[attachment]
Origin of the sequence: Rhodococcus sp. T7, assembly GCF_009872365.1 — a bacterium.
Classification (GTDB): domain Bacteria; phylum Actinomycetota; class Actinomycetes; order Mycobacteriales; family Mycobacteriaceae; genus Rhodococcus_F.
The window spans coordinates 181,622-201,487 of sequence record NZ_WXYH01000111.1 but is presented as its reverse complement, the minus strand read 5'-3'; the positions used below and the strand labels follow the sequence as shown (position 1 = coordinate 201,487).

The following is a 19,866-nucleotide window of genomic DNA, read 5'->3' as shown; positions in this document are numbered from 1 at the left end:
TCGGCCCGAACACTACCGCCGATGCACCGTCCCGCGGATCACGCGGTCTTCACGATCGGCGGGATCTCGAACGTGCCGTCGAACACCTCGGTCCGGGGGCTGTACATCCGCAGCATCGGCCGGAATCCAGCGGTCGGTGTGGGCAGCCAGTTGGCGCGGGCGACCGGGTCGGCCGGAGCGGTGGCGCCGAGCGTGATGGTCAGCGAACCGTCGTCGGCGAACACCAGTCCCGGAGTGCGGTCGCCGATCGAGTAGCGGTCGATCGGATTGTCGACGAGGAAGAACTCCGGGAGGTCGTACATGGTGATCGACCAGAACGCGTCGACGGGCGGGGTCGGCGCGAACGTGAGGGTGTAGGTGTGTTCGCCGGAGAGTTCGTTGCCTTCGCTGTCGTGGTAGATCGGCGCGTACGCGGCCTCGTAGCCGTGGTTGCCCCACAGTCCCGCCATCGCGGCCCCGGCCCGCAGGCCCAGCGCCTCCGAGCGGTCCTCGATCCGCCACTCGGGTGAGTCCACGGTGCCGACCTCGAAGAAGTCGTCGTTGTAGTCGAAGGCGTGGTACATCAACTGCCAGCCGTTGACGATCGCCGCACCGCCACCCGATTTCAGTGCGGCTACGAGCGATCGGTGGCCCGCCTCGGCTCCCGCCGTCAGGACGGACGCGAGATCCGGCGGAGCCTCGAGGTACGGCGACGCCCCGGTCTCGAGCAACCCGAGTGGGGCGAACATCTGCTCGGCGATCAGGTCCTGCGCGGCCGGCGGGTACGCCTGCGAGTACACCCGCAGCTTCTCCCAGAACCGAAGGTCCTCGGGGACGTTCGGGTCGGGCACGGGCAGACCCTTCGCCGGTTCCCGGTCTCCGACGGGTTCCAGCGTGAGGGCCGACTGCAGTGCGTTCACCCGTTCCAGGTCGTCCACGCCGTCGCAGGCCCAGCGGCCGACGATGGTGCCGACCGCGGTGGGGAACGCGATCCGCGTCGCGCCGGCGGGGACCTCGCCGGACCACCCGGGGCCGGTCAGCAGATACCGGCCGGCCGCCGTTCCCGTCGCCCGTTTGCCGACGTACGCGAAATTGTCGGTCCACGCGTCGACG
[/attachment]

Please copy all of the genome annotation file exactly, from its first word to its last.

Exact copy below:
Origin of the sequence: Rhodococcus sp. T7, assembly GCF_009872365.1 — a bacterium.
Classification (GTDB): domain Bacteria; phylum Actinomycetota; class Actinomycetes; order Mycobacteriales; family Mycobacteriaceae; genus Rhodococcus_F.
The window spans coordinates 181,622-201,487 of sequence record NZ_WXYH01000111.1 but is presented as its reverse complement, the minus strand read 5'-3'; the positions used below and the strand labels follow the sequence as shown (position 1 = coordinate 201,487).

The following is a 19,866-nucleotide window of genomic DNA, read 5'->3' as shown; positions in this document are numbered from 1 at the left end:
TCGGCCCGAACACTACCGCCGATGCACCGTCCCGCGGATCACGCGGTCTTCACGATCGGCGGGATCTCGAACGTGCCGTCGAACACCTCGGTCCGGGGGCTGTACATCCGCAGCATCGGCCGGAATCCAGCGGTCGGTGTGGGCAGCCAGTTGGCGCGGGCGACCGGGTCGGCCGGAGCGGTGGCGCCGAGCGTGATGGTCAGCGAACCGTCGTCGGCGAACACCAGTCCCGGAGTGCGGTCGCCGATCGAGTAGCGGTCGATCGGATTGTCGACGAGGAAGAACTCCGGGAGGTCGTACATGGTGATCGACCAGAACGCGTCGACGGGCGGGGTCGGCGCGAACGTGAGGGTGTAGGTGTGTTCGCCGGAGAGTTCGTTGCCTTCGCTGTCGTGGTAGATCGGCGCGTACGCGGCCTCGTAGCCGTGGTTGCCCCACAGTCCCGCCATCGCGGCCCCGGCCCGCAGGCCCAGCGCCTCCGAGCGGTCCTCGATCCGCCACTCGGGTGAGTCCACGGTGCCGACCTCGAAGAAGTCGTCGTTGTAGTCGAAGGCGTGGTACATCAACTGCCAGCCGTTGACGATCGCCGCACCGCCACCCGATTTCAGTGCGGCTACGAGCGATCGGTGGCCCGCCTCGGCTCCCGCCGTCAGGACGGACGCGAGATCCGGCGGAGCCTCGAGGTACGGCGACGCCCCGGTCTCGAGCAACCCGAGTGGGGCGAACATCTGCTCGGCGATCAGGTCCTGCGCGGCCGGCGGGTACGCCTGCGAGTACACCCGCAGCTTCTCCCAGAACCGAAGGTCCTCGGGGACGTTCGGGTCGGGCACGGGCAGACCCTTCGCCGGTTCCCGGTCTCCGACGGGTTCCAGCGTGAGGGCCGACTGCAGTGCGTTCACCCGTTCCAGGTCGTCCACGCCGTCGCAGGCCCAGCGGCCGACGATGGTGCCGACCGCGGTGGGGAACGCGATCCGCGTCGCGCCGGCGGGGACCTCGCCGGACCACCCGGGGCCGGTCAGCAGATACCGGCCGGCCGCCGTTCCCGTCGCCCGTTTGCCGACGTACGCGAAATTGTCGGTCCACGCGTCGACG